To make sure you never miss out on your favourite NEW stories, we're happy to send you some reminders
Click 'OK' then 'Allow' to enable notifications
| Last updated
An astronaut has demonstrated what happens when you cry in space - so there's one less shower thought for you to puzzle over. Watch here:
Canadian Space Agency astronaut Chris Hadfield said he's often asked what happens when you tear up in space - which is a touch surprising - so he decided to clear it up once and for all.
However, Chris said he can't cry on demand, so he squirted some water in his eye instead.
Having wet his peeper - in the video which was shared back in 2013 - the astronaut commented: "So, just as if I started crying, my eye's full of tears. But you can see it just forms a ball on my eye.
"In fact, I can put more water in. And so if you keep crying, you just ended up with a bigger and bigger ball of water in your eye, until eventually it crosses across your nose and gets into your other eye, or evaporates, or maybe spreads over your cheek - or, you grab a towel and dry it up.
"So yes, I've gotten things in my eye, your eyes will definitely cry in space, but the big difference is tears don't fall."
The reason tears don't fall in space is of course because of the absence of our old friend gravity.
However, astronauts grow used to weightlessness after spending a prolonged period of time in space, and European Space Agency astronaut Samantha Cristoforetti actually missed it once she was back on Earth.
She told LADbible: "A couple of months into the flight I couldn't remember anymore what it meant to walk.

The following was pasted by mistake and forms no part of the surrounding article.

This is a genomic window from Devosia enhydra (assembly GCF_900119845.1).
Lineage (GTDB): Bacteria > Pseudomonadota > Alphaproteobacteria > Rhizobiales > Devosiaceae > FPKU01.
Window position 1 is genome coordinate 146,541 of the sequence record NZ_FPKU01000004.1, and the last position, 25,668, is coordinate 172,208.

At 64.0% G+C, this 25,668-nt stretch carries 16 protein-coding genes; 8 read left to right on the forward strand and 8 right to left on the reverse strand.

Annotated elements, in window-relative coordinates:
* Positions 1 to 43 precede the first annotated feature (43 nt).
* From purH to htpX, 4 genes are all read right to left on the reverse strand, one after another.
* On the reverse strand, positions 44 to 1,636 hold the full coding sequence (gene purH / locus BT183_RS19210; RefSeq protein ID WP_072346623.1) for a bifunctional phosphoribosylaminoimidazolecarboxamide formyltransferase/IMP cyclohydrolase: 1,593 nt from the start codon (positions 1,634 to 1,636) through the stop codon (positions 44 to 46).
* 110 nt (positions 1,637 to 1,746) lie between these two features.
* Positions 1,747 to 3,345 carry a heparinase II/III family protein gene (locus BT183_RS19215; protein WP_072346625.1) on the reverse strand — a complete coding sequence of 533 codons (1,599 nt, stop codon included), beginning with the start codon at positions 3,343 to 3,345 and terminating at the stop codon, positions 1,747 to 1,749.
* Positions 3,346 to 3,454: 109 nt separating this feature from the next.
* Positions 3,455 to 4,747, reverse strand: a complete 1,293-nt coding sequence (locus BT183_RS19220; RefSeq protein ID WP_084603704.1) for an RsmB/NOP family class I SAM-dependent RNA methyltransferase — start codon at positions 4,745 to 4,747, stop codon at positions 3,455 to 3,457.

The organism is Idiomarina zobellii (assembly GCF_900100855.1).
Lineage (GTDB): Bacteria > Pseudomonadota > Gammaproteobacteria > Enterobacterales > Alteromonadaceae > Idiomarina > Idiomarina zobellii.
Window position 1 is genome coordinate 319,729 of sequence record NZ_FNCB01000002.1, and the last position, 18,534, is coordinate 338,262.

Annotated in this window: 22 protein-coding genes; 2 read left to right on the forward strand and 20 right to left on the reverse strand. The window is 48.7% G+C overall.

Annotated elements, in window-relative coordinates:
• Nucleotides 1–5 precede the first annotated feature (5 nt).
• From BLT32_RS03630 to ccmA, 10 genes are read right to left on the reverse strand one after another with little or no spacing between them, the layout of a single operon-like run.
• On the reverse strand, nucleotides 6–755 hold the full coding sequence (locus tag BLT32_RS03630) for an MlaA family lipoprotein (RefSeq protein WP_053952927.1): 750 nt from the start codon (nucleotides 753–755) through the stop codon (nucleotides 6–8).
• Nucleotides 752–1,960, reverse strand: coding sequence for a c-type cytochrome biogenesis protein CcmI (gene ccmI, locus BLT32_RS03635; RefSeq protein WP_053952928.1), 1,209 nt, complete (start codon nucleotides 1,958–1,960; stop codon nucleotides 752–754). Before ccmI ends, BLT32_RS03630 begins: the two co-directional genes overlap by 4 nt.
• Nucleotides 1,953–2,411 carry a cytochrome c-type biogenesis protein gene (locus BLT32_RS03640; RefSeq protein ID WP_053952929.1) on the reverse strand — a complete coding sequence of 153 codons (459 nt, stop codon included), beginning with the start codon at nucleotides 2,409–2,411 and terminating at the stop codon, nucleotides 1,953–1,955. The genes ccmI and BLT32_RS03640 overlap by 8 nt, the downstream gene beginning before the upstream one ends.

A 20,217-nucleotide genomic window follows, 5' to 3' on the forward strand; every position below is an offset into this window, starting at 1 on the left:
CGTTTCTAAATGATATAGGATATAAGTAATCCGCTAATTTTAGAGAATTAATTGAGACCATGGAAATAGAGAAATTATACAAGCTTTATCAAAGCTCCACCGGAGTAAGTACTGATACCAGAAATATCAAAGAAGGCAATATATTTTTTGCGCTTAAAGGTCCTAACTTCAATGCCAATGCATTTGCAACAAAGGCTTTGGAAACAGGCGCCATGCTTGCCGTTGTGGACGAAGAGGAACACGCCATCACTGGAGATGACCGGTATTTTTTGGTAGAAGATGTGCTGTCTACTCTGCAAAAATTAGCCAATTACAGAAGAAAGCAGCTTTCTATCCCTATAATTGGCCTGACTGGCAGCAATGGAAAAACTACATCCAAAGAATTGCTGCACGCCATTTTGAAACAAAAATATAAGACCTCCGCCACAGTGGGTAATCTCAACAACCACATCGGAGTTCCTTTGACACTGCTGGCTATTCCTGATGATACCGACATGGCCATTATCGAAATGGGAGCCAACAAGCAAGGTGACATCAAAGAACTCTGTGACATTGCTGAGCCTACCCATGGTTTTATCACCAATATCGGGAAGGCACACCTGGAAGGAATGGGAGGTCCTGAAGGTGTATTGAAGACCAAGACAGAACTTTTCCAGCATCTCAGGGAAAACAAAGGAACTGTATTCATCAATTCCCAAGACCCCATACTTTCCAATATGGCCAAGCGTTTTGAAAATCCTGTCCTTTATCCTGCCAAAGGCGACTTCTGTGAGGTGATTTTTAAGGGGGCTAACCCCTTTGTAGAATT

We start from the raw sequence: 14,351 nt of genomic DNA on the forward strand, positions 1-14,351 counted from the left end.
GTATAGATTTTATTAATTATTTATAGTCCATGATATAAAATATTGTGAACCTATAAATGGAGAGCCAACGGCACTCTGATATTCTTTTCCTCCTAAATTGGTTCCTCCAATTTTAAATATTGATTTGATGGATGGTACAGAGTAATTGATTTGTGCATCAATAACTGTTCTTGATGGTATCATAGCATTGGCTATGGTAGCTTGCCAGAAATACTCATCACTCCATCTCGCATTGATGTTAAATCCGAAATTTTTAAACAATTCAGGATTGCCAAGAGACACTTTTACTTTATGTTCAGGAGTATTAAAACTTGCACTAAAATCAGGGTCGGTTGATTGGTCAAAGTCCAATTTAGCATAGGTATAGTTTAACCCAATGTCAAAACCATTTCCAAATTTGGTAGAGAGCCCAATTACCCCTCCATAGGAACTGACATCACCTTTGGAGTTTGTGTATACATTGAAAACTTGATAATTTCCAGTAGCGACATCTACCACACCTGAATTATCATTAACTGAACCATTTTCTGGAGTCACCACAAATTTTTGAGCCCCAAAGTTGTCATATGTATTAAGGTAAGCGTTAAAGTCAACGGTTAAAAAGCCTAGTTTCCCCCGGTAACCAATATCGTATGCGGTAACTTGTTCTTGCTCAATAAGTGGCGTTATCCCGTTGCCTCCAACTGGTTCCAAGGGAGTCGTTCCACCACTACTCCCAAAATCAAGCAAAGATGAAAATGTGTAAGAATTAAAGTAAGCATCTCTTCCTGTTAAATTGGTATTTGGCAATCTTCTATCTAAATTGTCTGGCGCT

"It just felt so alien to me the idea of walking, of feeling my own weight, of feeling of that weight on the soles of my feet. It was like, 'Wow, that must have been really weird'.
"I do miss weightlessness. I found it very liberating - a feeling of effortlessness, freedom, lightness. I enjoyed it a lot."
#HappyBirthday:birthday: to #ESA's @AstroSamantha Cristoforetti :flag_it: (26 April)! Samantha spent almost 200 days on @Space_Station during her #Futura mission in 2014-15 & is currently training for her 2nd flight to the station in 2022 @esaspaceflight @ESA_Italia :point_right: https://t.co/mi99UMIMNZ pic.twitter.com/T9Bgnz91UU
- ESA space history (@ESA_History) April 26, 2021
Yeah, I can get how that would be good fun. However, the experience of re-entering the Earth's atmosphere as a 'flying ball of fire' sounds less appealing - but she enjoyed that too.
She explained: "Since we know exactly what's going to happen, we actually welcome all of that because it means that everything is working just as it's supposed to.
"So you kind of live it as a really fun thing, you know, to be on a ride in the amusement park, I guess.
"As long as you see all these things happening in the way that you expected them, it's actually really fun."
Featured Image Credit: Canadian Space Agency/NASA
Chosen for YouChosen for You
Most Read StoriesMost Read